Chief Medical Officer and President of Ireland congratulate more than 130 graduating UL medical students

UL President, Dr Des Fitzgerald Picture Sean Curtin True Media

MORE than 130 new doctors who have graduated from University of Limerick are the first-ever to be conferred remotely in absentia due to the COVID-19 crisis.

The full class of 132 Bachelor of Medicine Bachelor of Surgery (BMBS) 2020 graduates received their exam results this Wednesday and having been conferred, their degree results will be forwarded to the Irish Medical Council for registration so they can begin work as soon as possible.

The Chief Medical Officer Dr Tony Holohan and President Michael D Higgins have sent messages of congratulations to over 130 new doctors who have graduated from University of Limerick.

Dr Tony Holohan, Chief Medical Officer at the Department of Health, said in a specially recorded video message to the students that he was “glad to have the opportunity to celebrate with you today a wonderful achievement in graduating from the University of Limerick medical school”.

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“I grew up in the locality, I didn’t have the opportunity because there was no medical school there so your graduation is not only a testament to the work you have put in, supported by your families, but also the vision and the work of the University authorities and leaders over a number of years and your deans and everybody else in the medical school, to put you in the position to be able to graduate from a fine University – and to have this achievement as one to which you can be enormously proud,” Dr Holohan said.

The Chief Medical Officer said the healthcare environment the graduates would move into now “is going to be hugely challenged by the coronavirus epidemic that we face”.

He said, “It will create a significant reality for us, which is very different to what any of us experienced who are in the position that you are in today graduating.

“That is a challenge that I know you will rise to, and today is a day of wonderful achievement – you are coming in a wonderful profession. Your choice of career will be enormous in the future – some of you might even do public health. And if you are inspired to do public health, get in touch.”

UL President Dr Des Fitzgerald paid tribute to the newly qualified doctors, congratulating them on a “terrific achievement” saying the new doctors “should be so proud, as we are of you”.

“These are extraordinary times and so here we are, conferring upon you your degrees in absentia,” he said in a recorded message to the graduates.

“A global disease has reached us we must do the one thing that prevents this disease spreading – stay apart. Normally, this hall would be full with the students and families seated in the stalls. However, we are in a different time and we must adapt.”

Dr Fitzgerald hailed the new medics as they prepare to take to the fight against COVID-19.

“In a few weeks, you will be in the hospitals and clinics here and abroad. You have been asked to start early, but don’t worry, your education and training at UL has prepared you for the challenge,” said Dr Fitzgerald.

“It might seem daunting, but you will work with experienced nurses and doctors as part of a team that will guide you and support you.

“Some of you will be assigned to teams looking after COVID-19 patients, in our hospitals here or overseas or to a field hospital, like the one being developed on the campus of UL.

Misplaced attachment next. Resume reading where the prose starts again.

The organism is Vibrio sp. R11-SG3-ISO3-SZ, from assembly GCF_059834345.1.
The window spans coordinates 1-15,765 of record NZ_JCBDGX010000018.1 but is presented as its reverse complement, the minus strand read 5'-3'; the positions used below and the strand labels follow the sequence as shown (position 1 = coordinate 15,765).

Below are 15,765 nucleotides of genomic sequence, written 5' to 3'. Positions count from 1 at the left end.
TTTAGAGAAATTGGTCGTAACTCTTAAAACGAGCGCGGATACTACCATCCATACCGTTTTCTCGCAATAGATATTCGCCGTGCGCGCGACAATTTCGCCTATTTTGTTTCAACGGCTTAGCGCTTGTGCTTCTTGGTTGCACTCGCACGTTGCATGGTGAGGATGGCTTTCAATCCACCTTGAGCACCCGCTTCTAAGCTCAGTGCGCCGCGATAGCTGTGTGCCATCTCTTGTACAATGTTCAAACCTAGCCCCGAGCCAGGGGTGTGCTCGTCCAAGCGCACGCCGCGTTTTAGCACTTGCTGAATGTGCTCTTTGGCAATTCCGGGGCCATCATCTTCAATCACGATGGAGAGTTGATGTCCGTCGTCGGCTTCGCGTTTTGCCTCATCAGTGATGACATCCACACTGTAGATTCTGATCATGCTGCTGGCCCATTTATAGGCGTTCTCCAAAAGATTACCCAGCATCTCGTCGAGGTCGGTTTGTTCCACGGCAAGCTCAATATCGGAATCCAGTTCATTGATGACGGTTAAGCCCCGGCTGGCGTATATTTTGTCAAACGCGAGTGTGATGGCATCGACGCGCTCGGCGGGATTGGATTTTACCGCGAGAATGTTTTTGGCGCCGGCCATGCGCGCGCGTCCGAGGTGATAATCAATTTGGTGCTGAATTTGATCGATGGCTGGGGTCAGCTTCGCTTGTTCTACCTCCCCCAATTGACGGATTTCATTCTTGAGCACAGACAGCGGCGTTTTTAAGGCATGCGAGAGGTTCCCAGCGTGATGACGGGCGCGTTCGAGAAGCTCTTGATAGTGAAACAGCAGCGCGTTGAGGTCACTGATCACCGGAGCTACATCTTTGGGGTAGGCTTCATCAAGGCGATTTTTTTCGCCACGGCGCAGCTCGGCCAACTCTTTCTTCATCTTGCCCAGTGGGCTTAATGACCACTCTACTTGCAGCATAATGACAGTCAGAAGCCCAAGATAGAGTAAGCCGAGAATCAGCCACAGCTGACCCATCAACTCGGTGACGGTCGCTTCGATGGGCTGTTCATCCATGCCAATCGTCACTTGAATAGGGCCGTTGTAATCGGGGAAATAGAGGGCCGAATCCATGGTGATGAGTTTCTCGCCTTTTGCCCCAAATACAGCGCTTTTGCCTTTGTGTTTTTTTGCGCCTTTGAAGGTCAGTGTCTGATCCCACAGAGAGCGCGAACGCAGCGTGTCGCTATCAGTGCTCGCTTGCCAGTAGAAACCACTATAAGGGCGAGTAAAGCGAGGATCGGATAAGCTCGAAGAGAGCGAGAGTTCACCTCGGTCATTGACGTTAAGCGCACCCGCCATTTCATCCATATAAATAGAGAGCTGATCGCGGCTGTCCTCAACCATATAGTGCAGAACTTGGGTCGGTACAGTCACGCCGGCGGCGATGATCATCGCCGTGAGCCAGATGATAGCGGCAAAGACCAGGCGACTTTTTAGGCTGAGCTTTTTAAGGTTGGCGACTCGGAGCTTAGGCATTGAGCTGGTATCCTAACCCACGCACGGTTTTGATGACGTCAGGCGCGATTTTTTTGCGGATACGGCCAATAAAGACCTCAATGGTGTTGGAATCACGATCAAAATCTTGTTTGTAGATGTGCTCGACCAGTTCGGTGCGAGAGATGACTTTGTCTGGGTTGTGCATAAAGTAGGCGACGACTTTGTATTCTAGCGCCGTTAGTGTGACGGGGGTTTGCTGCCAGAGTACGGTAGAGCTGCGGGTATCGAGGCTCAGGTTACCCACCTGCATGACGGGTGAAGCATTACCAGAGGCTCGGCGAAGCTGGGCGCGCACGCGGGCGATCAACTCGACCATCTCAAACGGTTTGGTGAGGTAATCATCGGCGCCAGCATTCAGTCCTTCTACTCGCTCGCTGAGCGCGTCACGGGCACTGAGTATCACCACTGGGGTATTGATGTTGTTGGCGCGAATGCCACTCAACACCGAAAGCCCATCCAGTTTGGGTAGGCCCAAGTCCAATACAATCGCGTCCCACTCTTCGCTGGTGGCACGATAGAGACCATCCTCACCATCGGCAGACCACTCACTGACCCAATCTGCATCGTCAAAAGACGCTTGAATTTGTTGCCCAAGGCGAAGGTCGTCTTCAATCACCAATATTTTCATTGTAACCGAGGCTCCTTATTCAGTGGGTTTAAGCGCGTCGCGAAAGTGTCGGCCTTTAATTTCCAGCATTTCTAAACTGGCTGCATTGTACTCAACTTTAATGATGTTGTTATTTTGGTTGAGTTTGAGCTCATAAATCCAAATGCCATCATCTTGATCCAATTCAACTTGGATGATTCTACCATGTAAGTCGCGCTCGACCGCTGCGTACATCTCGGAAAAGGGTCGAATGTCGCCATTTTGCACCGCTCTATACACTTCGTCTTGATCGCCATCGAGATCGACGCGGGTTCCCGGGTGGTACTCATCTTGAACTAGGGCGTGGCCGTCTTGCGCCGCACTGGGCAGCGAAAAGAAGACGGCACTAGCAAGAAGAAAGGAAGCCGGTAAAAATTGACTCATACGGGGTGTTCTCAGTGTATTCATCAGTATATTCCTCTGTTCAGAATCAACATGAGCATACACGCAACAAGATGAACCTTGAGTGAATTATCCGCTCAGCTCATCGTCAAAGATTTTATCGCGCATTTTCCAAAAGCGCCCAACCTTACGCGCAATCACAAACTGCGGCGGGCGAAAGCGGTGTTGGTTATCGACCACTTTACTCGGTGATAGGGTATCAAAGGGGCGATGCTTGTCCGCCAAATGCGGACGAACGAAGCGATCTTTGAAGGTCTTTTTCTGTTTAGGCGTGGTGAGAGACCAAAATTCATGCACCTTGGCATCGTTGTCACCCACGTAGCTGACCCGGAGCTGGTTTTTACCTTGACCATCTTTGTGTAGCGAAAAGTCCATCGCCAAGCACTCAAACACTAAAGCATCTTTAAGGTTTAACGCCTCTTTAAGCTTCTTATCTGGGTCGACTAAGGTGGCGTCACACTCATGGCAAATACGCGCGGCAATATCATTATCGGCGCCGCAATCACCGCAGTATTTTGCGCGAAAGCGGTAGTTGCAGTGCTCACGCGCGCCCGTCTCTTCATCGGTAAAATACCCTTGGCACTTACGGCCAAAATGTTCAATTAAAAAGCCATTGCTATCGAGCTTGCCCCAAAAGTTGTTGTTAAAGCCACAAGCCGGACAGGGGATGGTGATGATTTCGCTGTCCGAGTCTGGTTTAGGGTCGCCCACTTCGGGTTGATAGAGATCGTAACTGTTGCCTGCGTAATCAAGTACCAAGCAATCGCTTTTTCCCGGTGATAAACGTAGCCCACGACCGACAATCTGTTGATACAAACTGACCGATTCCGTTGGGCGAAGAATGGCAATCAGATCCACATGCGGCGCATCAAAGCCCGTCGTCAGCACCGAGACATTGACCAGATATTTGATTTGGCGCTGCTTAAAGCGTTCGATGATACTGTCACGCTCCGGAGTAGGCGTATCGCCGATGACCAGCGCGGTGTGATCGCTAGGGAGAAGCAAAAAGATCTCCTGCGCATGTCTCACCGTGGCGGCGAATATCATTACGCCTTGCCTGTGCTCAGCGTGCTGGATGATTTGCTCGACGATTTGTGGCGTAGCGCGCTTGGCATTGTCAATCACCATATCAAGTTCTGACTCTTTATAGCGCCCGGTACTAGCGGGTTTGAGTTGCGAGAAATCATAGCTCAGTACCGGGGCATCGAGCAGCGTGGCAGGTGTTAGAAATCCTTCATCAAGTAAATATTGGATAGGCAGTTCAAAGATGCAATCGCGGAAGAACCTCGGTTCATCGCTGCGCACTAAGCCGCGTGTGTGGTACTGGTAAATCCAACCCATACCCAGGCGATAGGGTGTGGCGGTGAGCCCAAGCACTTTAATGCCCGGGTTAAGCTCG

“Everything you have heard is correct, this is a dangerous virus, your colleagues and you may contract the disease, but we have learned a lot in the past few months.

“I won’t sugar coat this, you are the vanguard in the fight against a deadly disease, so listen to your colleagues on the frontline and you will prevail.

The UL President added that the remote conferring was not how the university would have celebrated the graduates’ achievement but by “keeping apart we are saving lives every day”.

“Although we cannot mark this occasion in person, know that at UL and especially at GEMS, we celebrate you, we celebrate your success and you will remain in our minds and hearts as you go forward to the front line in tackling this pandemic both here at home and abroad,” he added.

President Michael D Higgins said in his message to the graduates that he “understands that students have awoken abruptly to changes in their way of life, and that uncertainty, anxiety and fear has taken hold in our universities and communities, but it is encouraging to see how so many people are acting in solidarity with others”.

“Students have risen to the challenges posed by the precautionary measures,” he said, adding he “thanks all those who have supported the students throughout their studies” and his “his best wishes on your virtual conferring occasion”.

Professor Rachel Msetfi, Executive Dean, Faculty of Education and Health Sciences at UL, said the graduation “marks the culmination of four-years of studying and hard work in hospitals, GP practices and community health settings”.

Professor Msetfi said, “Your educational journey has no doubt been challenging and during this time you have found the strength and tenacity to keep going and have benefited from the support of your family and friends.”

She noted the final part of the graduates’ programme took place in “particularly challenging times” as they prepare to enter their careers “during an unprecedented global pandemic”.

“Many of you will shortly take up internships and be on the frontline of the health services. There will certainly be challenges ahead and the education you have received during your time at the University of Limerick will stand you in good stead to cope with these,” she added.